By: Dr. Min Basadur
Here is one of the seminal stories from my days at Procter & Gamble (P&G) that illustrate how we are so quick to jump to solutions when solving problems. One of our competitors introduced a new product called “Irish Spring.” This was a very new product and revolutionary – it had stripes - green and white swirly stripes. No one had made a green striped product before. The stripes were very interesting - on television they would show a man with a knife cutting through the bar so you could see the white stripes. Then they showed a guy in a Irish meadow taking a shower outdoors with refreshment all around him, everything green, warm weather, fresh dew on the grass, a mountain stream, blue sky with white clouds over head. The idea was that if you use this bar in the morning you too would feel more refreshed. Irish Spring sales took off like a rocket - P&G was caught flat-footed.
The company decided to put a group of people together on a product development team to work on an answer to Irish Spring. Roughly six months later, I still remember the phone call I received from the leader of the team. He said, “We’re in real trouble, we’re trying so hard, we’ve tried making better green striped bars –every month we’ve made one – we go up against “Irish Spring,” and the best we can do is equal them, we can’t beat them. And you know, in our company there’s a rule, you can’t just go and say we’re equal to the other people. You’ve got to show that you’re better or they won’t let you go to market until you can show that you can win a blind test with customers showing that they prefer your bar versus theirs. So the team was becoming demoralized – they’d been trying very hard and decided they needed to have a creative session.
Well here’s what we did - we had a creative session. In the morning we spent time on: “Are we working on the right thing – the problem definition step.” We started off recapping what had been happening – how might we make a better green striped bar? My role as the leader/facilitator was to say, “Why might we want to make a better green striped bar?” A group member replied: “We’ve lost market share,” which led to: “How might we regain market share.” You can easily see there are more options to regaining market share than how might we make a better green striped bar. Again I replied: that’s good, let’s diverge again and say, “Why else might we want to make a better green striped bar?” The group had trouble answering this question. I was trying to help as best I could and I thought, you know, maybe I can help the group think by pretending we’re somebody else – projecting ourselves as a user of these soap bars. So I said, “Lets ask the question again, from a user’s standpoint, “Why might we want to make a better green striped bar? From this vantage point, a team member said, “We’d like to make people feel more refreshed.” This then led to: “How might we make a more refreshing bar?”
Now we went on and on and the map got bigger and bigger but this new how might we statement broke the logjam, finally getting the team out of the box. The group said, “Aha-ha. We really like that one,” and they chose it. Now if I asked you, “How does it compare to the one below?” Everybody said, “Well, it’s got a lot more options and it doesn’t have to be green stripes.” But the one that has the most options is the one at the top, “How might we regain market share?” But the group said, “that has too many options – we think there’s a really good market in refreshment. That’s the one we want to go with.” That was the major Aha-ha – getting out of the box!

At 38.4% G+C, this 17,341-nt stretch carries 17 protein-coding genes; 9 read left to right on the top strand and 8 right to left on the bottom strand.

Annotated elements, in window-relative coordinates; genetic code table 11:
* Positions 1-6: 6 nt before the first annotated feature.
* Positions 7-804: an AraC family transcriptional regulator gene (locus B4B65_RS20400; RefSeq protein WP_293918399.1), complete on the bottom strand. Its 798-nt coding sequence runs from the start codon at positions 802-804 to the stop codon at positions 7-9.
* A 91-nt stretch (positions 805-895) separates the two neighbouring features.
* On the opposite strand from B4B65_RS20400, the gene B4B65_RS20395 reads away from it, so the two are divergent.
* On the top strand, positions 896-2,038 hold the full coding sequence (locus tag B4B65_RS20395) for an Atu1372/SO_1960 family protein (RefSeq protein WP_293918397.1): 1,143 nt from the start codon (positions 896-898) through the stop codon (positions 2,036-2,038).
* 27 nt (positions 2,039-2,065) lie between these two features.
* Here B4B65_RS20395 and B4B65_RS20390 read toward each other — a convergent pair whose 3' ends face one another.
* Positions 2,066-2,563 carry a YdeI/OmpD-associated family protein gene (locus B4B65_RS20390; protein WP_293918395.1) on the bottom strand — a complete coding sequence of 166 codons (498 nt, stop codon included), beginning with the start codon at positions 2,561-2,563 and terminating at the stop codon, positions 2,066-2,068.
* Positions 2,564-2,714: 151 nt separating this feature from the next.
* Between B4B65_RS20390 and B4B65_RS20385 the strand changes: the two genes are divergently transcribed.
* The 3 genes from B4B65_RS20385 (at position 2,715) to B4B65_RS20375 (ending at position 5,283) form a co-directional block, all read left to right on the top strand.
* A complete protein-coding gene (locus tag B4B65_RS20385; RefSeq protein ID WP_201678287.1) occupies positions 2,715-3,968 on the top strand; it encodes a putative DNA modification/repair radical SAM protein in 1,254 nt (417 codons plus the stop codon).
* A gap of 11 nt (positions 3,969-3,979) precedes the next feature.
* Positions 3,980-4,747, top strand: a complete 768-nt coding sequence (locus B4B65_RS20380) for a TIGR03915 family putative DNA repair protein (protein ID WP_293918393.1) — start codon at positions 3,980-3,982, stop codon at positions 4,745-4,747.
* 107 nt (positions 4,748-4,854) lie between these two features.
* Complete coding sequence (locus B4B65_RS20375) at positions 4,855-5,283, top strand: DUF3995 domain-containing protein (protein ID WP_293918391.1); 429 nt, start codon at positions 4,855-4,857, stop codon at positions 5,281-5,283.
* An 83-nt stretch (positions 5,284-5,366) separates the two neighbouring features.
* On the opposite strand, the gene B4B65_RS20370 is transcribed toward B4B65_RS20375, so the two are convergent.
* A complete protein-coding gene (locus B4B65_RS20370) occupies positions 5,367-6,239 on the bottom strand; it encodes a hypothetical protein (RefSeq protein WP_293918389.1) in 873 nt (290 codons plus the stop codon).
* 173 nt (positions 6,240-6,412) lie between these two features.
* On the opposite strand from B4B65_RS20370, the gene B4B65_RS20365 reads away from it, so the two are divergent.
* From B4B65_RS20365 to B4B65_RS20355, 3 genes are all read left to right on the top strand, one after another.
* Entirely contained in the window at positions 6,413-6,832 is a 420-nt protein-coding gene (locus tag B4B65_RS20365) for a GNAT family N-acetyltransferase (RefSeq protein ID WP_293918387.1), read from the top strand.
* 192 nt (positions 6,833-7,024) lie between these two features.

What happened next is we went into step 4 - ideas or solutions and we began to generate ideas in the afternoon. In two or three hours we generated over 200 ideas on how we might provide more refreshment in a bar. When we finished there were 2 ideas that that were selected as the best - converging. One person said, “I like going to the beach to feel refreshed, the white sand, blue ocean, breezes blowing, blue sky, the white clouds.” Somebody else said, “I like going to the seacoast.” That afternoon, we invented a bar called “Coast.” It was blue and white swirly, envisioning being at the beach. We were finally able to beat Irish Spring in a blind test that allowed us to go to market. 30+ years later we are still in that market – a very, very big market with many competitors making green and blue stripes but we are still at the point where that was a breakthrough.
Now, what’s the problem? If I asked you, “How long did this solution take,” the answer is a couple of hours, once we were working on the right thing. What stopped us from doing that is that was we spent 6 months jumping from step 1 to step 8 costing us 6 months of deadlock. Defining the problem better would have saved us a lot of time. This is the problem we so often have: most of us think in terms of solutions, not in terms of problems so we often jump to solve the wrong problem because we’re in too big a hurry. The team said, “We had to go fast,” so what they did was they would go from 1 to 8, six times problem finding to action, back and forth, fuzzy situation to action. But if we proceed through steps 1-to-8 it will save us a lot of time by thinking things through a process.
Now why don’t we do this naturally? One of the reasons, not only because we’re in a hurry, we’ve never been taught this. This is called, Problem Definition and in some cases people will call it an aspect of Design Thinking. However, we’re not taught this in school. We’re taught solutions all the way through high school, most college, engineering, and business. We lack the basic understanding of how to go from a fuzzy situation, fact finding to problem definition. We take the problem, as given, as opposed to redefining the problem. So that’s a major tool – it’s called, “Let’s not jump from 1 to 8.” It becomes the language of innovation.